How to Evaluate the Cybersecurity of Your Vendors

In a constantly evolving technology landscape, it is important for businesses to properly evaluate their cyber-readiness and practice responsible connectivity, and one key element of your company’s cybersecurity posture is the security of your vendors—including product and software makers, contractors and integrators. SIA recently sat down with Net Force’s Josh Chin to discuss how corporate security teams can best assess the cybersecurity and readiness of their vendors.

In the physical security industry, there are some companies that are very aware of and focused on cybersecurity and others that “have a long way to go,” says Josh Chin, co-founder and managing partner of Net Force and a member of the Security Industry Association (SIA) Cybersecurity Advisory Board. Just in time for Cybersecurity Awareness Month, here are some of Chin’s tips for security practitioners and buyers on assessing the cybersecurity of your vendors.

  • Determine your business requirements: First, when purchasing a security solution, determine what your business requirements are and speak with different stakeholders on what is needed. “It may seem like it’s slowing down the process, but actually it speeds [it up] in the long run because you’re getting buy-in from everybody across the board,” says Chin.
  • Ask the right questions: “I would always ask potential vendors if they are willing to subject their products, their solutions, their company to a red team attack—literally having an adversary try to take apart their solution brick by brick,” says Chin. “The vendors and the people who can do that are the ones you want to start talking to.” Chin recommends that buyers ask their prospective vendors to show that they’ve done penetration testing and who their pen testers are and, ideally, select vendors that are willing to subject themselves to at least one pen test or red team engagement each year. “Anything they bring to the table here, it should be evaluated and scrutinized, because at the end of the day, you have to consider supply chain issues—they are part of your supply chain,” says Chin. Similarly, vendors should not be afraid to undergo penetration testing. “[Letting] your product get poked and prodded, attacked…you need that because if you don’t find it first, somebody else will,” says Chin. “What the mindset needs to be is not to assume that your solution is secure.”
  • Leverage cybersecurity questionnaires in your RFPs: Providing a cybersecurity questionnaire in your RFP has become commonplace on larger projects and gives the information you need to review a vendor or prospective solution provider’s cybersecurity posture. This can be an effective tool for requesting things like penetration testing results or independent cybersecurity attestations.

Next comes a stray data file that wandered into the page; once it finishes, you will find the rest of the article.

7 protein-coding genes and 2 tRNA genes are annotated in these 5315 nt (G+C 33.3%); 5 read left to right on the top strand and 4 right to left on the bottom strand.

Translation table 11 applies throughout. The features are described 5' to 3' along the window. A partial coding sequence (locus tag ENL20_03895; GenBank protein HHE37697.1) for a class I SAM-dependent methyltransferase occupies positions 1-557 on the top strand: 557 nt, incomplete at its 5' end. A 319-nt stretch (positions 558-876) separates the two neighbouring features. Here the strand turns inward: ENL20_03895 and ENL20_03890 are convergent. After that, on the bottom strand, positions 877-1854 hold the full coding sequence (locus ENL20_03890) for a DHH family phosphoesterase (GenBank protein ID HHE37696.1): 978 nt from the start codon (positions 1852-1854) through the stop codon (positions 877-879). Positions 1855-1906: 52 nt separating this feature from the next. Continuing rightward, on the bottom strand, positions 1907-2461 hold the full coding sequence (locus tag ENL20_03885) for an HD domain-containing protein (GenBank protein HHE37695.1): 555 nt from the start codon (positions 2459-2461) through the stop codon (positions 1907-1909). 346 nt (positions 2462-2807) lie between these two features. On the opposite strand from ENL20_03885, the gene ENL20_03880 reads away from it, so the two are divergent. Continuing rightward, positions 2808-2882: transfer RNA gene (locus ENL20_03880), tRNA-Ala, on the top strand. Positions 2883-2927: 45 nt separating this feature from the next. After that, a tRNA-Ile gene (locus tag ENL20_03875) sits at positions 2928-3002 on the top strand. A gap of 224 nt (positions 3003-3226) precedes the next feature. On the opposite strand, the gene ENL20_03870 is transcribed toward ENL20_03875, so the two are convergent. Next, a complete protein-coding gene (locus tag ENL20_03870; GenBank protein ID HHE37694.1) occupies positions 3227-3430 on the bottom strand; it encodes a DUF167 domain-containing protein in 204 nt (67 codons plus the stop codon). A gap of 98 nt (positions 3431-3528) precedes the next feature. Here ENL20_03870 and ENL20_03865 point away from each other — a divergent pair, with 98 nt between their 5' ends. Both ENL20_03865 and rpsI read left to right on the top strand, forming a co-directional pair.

• Encourage collaboration between cybersecurity and physical security teams: “The traditional 3G mindset does not work anymore – the guns, guards and gates. From a physical security perspective, if you came from law enforcement, we think we understand security from a traditional sense, but when you go to 4G [guns, guards, gates and gateways], that equation changes completely and it’s a new generation of devices,” says Chin. “It takes a big man to understand that, and it takes an even bigger man to swallow their pride and go ask for help,” he says. Both cybersecurity and physical security teams need to come to the same table and start having a conversation together, be unafraid of asking questions and work together to support and enable business.  
  • Do your due diligence: When evaluating potential vendors, Chin says, you’ll need to assess how each organization governs itself and also look for the product security perspective. Ask how they manage and address risk, since any risk would be shared with you once a vendor is part of your supply chain.
  • Look for the right certifications and standards: Chin recommends evaluating whether potential vendors have industry-agnostic certifications and standards. Adhering to government-issued product standards, like NIST 800-171, or ensuring that professionals hold credentials like SIA’s Security Industry Cybersecurity Certification (SICC), for example, “adds a ton of credibility,” says Chin.
  • Raise your voice: Remember that you have your business requirements, and you’re the caretaker, maintainer and end user, says Chin. Part of “raising your voice” is making a business case and explaining the risk to the board, and another part is knowing when to push back with vendors who aren’t providing the cybersecurity information you need. “We’re all going to swim together or sink together,” Chin says.